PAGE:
The resolution exempted any "theater, concert hall or other similar establishment which is primarily devoted to theatrical performances." This phrase was defined to apply to:
a building, playhouse, room, hall or other place having seats so arranged that a body of spectators can have an unobstructed view of the stage, upon which theatrical or vaudeville performances or similar forms of artistic expression are presented, and where such performances are not incidental to the promoting of the sale of food, drink or other merchandise.
The resolution made it a misdemeanor for any waiter, waitress or entertainer in a covered establishment to expose "any portion of the breast at or below the areola thereof."
This indeed seems to follow from California v. LaRue, 409 U.S. 109, 93 S.Ct. 390, 34 L.Ed.2d 342 (1972), which held that regulations of the California Department of Alcoholic Beverage Control banning explicitly sexual live entertainment and films in bars were constitutional by virtue of the Twenty-First Amendment's grant to the states of plenary power to regulate liquor sales
The Supreme Court has made it clear that "mere entertainment" is protected speech. Stanley v. Georgia, 394 U.S. 557, 566, 89 S.Ct. 1243, 1249, 22 L.Ed.2d 542 (1969)
Judicial opinions treating statutes similar to Resolution 21436 enumerate other protected activities that could be prohibited by such a statute, including operas, educational exhibitions, and African and other ethnic dances. See People v. Nixon, 86 Misc.2d 564, 382 N.Y.S.2d 909, 912 (Yonkers City Ct.), aff'd, 88 Misc.2d 913, 390 N.Y.S.2d 518 (Sup.Ct.1976); Crownover v. Musick, 9 Cal.3d 405, 437, 107 Cal.Rptr. 681, 702, 509 P.2d 497, 518 (1973) (Tobriner, J., dissenting), cert. denied sub nom. Reynolds v. City of Sacramento, 415 U.S. 931, 94 S.Ct. 1443, 39 L.Ed.2d 489 (1974)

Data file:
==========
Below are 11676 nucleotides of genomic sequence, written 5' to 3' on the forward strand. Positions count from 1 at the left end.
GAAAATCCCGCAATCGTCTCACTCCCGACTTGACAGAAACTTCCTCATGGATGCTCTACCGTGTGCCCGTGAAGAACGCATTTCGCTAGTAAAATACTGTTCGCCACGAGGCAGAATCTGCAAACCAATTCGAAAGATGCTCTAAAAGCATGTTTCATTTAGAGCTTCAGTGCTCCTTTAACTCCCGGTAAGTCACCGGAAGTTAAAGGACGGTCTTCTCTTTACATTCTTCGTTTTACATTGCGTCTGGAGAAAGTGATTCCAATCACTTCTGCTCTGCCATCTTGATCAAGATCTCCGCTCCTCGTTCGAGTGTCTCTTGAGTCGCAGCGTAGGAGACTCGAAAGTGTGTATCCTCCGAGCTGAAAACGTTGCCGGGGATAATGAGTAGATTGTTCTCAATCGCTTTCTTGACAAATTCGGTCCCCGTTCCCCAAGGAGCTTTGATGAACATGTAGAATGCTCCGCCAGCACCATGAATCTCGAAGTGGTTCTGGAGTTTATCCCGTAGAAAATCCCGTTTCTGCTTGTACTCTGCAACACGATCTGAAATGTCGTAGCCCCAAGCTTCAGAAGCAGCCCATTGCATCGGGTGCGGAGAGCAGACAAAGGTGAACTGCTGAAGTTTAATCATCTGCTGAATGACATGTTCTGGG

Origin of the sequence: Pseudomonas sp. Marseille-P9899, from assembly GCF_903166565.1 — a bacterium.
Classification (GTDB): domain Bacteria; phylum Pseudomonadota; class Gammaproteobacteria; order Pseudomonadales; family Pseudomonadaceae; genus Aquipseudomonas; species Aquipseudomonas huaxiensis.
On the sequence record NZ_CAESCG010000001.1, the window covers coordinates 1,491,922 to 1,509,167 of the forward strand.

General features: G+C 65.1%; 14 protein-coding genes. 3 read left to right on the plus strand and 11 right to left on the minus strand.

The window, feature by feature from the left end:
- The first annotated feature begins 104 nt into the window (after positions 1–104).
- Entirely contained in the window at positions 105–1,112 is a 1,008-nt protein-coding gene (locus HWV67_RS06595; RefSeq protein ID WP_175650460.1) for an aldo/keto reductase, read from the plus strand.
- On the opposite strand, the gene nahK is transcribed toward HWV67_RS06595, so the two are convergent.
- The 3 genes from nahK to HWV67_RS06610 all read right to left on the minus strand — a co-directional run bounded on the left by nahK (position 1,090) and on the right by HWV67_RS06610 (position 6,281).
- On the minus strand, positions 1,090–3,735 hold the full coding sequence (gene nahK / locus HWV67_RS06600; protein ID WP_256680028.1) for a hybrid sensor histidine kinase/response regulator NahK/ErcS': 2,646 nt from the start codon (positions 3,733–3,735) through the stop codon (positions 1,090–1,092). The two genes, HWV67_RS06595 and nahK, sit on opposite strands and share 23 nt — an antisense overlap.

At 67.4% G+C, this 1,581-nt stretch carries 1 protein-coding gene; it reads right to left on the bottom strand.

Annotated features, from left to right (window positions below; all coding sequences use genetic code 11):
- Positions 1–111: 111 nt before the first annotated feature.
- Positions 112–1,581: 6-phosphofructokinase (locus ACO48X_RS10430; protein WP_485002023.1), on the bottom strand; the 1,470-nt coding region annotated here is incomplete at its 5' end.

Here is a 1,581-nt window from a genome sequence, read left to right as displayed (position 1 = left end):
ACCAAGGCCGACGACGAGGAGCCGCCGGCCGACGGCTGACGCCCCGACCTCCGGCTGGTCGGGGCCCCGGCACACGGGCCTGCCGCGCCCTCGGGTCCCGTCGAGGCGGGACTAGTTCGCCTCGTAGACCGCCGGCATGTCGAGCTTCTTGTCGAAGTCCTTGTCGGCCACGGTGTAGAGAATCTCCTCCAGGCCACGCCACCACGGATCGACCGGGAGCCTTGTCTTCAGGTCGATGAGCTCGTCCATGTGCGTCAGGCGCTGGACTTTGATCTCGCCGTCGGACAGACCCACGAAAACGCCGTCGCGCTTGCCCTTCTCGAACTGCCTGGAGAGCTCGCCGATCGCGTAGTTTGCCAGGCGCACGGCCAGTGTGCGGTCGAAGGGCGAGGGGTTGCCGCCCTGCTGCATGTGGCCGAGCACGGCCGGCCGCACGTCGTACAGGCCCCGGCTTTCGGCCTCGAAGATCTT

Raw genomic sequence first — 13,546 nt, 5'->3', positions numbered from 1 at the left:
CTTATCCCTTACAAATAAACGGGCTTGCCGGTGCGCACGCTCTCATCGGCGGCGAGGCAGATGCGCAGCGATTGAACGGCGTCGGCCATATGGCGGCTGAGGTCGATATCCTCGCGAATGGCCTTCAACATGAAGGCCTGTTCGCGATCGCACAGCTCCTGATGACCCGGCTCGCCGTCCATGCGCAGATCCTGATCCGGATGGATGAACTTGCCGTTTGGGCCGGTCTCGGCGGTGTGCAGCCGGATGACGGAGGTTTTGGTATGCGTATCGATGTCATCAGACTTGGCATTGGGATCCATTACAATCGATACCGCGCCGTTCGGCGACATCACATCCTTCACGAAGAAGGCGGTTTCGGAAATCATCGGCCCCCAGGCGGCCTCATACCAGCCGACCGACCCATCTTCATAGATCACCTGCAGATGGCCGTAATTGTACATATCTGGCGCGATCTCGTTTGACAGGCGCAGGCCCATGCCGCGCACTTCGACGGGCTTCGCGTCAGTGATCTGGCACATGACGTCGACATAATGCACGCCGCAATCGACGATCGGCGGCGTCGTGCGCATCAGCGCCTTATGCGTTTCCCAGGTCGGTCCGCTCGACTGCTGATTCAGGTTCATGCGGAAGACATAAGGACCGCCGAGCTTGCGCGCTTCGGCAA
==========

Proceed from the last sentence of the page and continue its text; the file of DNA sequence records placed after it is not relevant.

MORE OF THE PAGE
See New York Times Co. v. Sullivan, 376 U.S. 254, 266, 84 S.Ct. 710, 718, 11 L.Ed.2d 686 (1964) (paid editorial advertisement published by newspaper was not commercial speech). See also Village of Schaumberg v. Citizens for a Better Environment, 444 U.S. 620, 632, 100 S.Ct. 826, 834, 63 L.Ed.2d 73 (1980) (charitable solicitation is not commercial speech because it "does more than inform private economic decisions and is not primarily concerned with providing information about the characteristics and costs of goods and services")
See note 2 supra
Resolution 21436 would have been patently overbroad if intended as an obscenity statute, since mere nudity is not per se obscene, Jenkins v. Georgia, 418 U.S. 153, 161, 94 S.Ct. 2750, 2755, 41 L.Ed.2d 642 (1974), even for juveniles. Erznoznick v. City of Jacksonville, 422 U.S. 205, 213, 95 S.Ct. 2268, 2274, 45 L.Ed.2d 125 (1975)
Thus a letter from Undersheriff Roy Durham to the county commissioners supporting enactment of Resolution 21436 indicated that all four of the establishments in unincorporated county areas that featured topless dancing also served liquor. Commissioner Stortini, in remarks advocating the resolution, spoke of "topless dancing bars" as the target. And appellants themselves dwell on comparisons between the criminal conduct associated with topless establishments and that characterizing "ordinary taverns."
We note that the Supreme Court has on a number of occasions stated that regulations infringing constitutional rights must fall if less restrictive alternatives are available. See, e. g., Illinois State Bd. of Elections v. Socialist Workers Party, 440 U.S. 173, 185, 99 S.Ct. 983, 991, 59 L.Ed.2d 230 (1979); Kusper v. Pontikes, 414 U.S. 51, 58-59, 94 S.Ct. 303, 308-309, 38 L.Ed.2d 260 (1973)